February 3, 2011

Entry-level attorney job @ Silicon Valley startup

Entry Level – Recent Law School Graduate/Attorney at one of the fastest growing legal websites in Silicon Valley.

We are currently a search engine for federally registered trademarks, but are expanding to new and different services across the legal spectrum including immigration, corporate, real estate, and other specializations. We now draw nearly 1 million unique visitors each month, on more than 2 million page views each month.

Since our launch at TechCrunch50 in September 2009, we have become profitable with no venture funding. We are prototyping a new feature and would like to find one law student, recent law graduate, or recently licensed attorney to lead this new service under the leadership of more senior staff/attorneys.

Responsibilities will include:

1. Editing questions to remove confidential facts.
2. Post answers with legal knowledge, not legal advice.

Ideal candidate is interested in startups, the intersection between law and the Internet, and/or a non-traditional legal path working in-house at an exciting, fast growing Internet company. Excellent opportunity for the right candidate to get valuable experience in an interesting Internet company.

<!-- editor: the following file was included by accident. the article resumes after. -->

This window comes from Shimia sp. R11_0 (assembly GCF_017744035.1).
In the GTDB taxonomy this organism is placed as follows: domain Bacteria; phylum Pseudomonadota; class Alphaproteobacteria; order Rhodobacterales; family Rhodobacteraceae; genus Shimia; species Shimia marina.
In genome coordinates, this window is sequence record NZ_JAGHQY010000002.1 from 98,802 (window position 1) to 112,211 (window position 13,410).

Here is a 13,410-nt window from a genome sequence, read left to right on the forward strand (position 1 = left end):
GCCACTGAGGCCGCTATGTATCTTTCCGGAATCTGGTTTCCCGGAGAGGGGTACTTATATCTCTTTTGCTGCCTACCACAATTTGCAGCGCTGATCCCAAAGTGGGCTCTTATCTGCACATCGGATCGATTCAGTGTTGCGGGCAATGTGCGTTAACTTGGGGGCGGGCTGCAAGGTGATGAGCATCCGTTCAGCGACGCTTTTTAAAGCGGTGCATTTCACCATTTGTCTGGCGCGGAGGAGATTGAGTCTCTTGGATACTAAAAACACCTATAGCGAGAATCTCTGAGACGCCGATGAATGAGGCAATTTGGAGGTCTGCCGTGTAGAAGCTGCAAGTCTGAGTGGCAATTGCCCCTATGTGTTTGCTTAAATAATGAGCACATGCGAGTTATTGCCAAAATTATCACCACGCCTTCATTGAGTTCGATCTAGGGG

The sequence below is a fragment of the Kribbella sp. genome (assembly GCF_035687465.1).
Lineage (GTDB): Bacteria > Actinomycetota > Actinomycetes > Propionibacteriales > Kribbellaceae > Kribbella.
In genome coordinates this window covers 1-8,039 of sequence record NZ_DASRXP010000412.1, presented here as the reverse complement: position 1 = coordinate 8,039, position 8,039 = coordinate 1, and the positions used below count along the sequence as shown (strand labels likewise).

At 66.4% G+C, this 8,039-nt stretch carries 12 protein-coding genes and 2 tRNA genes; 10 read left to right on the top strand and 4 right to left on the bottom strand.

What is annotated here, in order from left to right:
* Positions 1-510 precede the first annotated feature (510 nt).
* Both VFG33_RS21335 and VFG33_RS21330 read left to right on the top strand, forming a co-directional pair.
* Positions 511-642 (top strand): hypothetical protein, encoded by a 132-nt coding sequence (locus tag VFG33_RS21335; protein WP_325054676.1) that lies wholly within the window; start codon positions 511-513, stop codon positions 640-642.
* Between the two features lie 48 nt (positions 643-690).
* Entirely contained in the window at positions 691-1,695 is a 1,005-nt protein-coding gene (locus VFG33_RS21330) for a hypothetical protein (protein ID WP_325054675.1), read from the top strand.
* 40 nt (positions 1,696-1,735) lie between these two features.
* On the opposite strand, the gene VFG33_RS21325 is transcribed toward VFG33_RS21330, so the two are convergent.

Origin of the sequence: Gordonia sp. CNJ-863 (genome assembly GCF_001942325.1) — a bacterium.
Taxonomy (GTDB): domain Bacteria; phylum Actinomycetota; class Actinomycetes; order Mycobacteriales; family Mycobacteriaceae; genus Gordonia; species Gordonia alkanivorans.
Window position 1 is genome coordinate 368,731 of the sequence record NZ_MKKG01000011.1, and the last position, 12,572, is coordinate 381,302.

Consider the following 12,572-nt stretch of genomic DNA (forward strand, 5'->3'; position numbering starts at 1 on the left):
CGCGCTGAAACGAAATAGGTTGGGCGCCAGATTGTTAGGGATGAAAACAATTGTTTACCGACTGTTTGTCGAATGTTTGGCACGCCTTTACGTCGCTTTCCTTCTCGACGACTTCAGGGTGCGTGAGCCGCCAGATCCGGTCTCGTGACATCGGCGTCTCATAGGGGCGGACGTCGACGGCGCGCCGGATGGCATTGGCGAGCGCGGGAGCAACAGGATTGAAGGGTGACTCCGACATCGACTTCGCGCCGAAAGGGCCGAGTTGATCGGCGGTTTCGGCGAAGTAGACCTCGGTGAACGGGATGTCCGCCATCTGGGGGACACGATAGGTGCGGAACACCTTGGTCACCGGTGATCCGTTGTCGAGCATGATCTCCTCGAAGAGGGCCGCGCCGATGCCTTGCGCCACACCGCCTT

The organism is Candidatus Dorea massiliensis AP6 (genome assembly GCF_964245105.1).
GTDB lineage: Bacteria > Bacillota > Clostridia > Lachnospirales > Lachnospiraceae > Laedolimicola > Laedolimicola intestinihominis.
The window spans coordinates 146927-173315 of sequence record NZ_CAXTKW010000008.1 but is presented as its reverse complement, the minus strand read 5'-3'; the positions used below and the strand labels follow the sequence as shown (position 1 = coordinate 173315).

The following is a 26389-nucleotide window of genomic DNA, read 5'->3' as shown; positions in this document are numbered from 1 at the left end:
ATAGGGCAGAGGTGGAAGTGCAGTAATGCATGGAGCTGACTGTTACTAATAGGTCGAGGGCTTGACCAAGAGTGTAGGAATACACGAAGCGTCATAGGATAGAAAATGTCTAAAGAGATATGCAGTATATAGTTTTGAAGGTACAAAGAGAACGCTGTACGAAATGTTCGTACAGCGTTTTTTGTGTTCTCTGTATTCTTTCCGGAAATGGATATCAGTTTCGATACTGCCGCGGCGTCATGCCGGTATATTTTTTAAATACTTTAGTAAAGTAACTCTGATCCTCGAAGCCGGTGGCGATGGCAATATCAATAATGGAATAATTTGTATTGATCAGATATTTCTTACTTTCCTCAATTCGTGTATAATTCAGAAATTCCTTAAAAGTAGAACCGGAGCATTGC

We prefer someone who is a quick thinker, analytical, who writes well in IRAC/Barbri format, and who loves/loved doing BarBri essays, and reading MBE answers for fun. Prefer candidates with experience using Yahoo Answers, Quora, or a similar service. Please indicate your experience with such services if any. Ideal candidate will provide their answer profile. Facebook/Twitter experience is a plus.

Salary will initially be low, as we are not venture funded. However, there will be ample opportunities to grow as this new service grows. Salary $9/hour to start, we wish we could pay more and we will once we can demonstrate a revenue model and this service launches.



  1. "we wish we could give more"... what a fucking joke! You won't have a paralegal work for 9 bucks an hour. Pathetic..

  2. A bunch of delusional TTT grads probably think this is their big chance to break into the exciting field of IP law in Silicon Valley.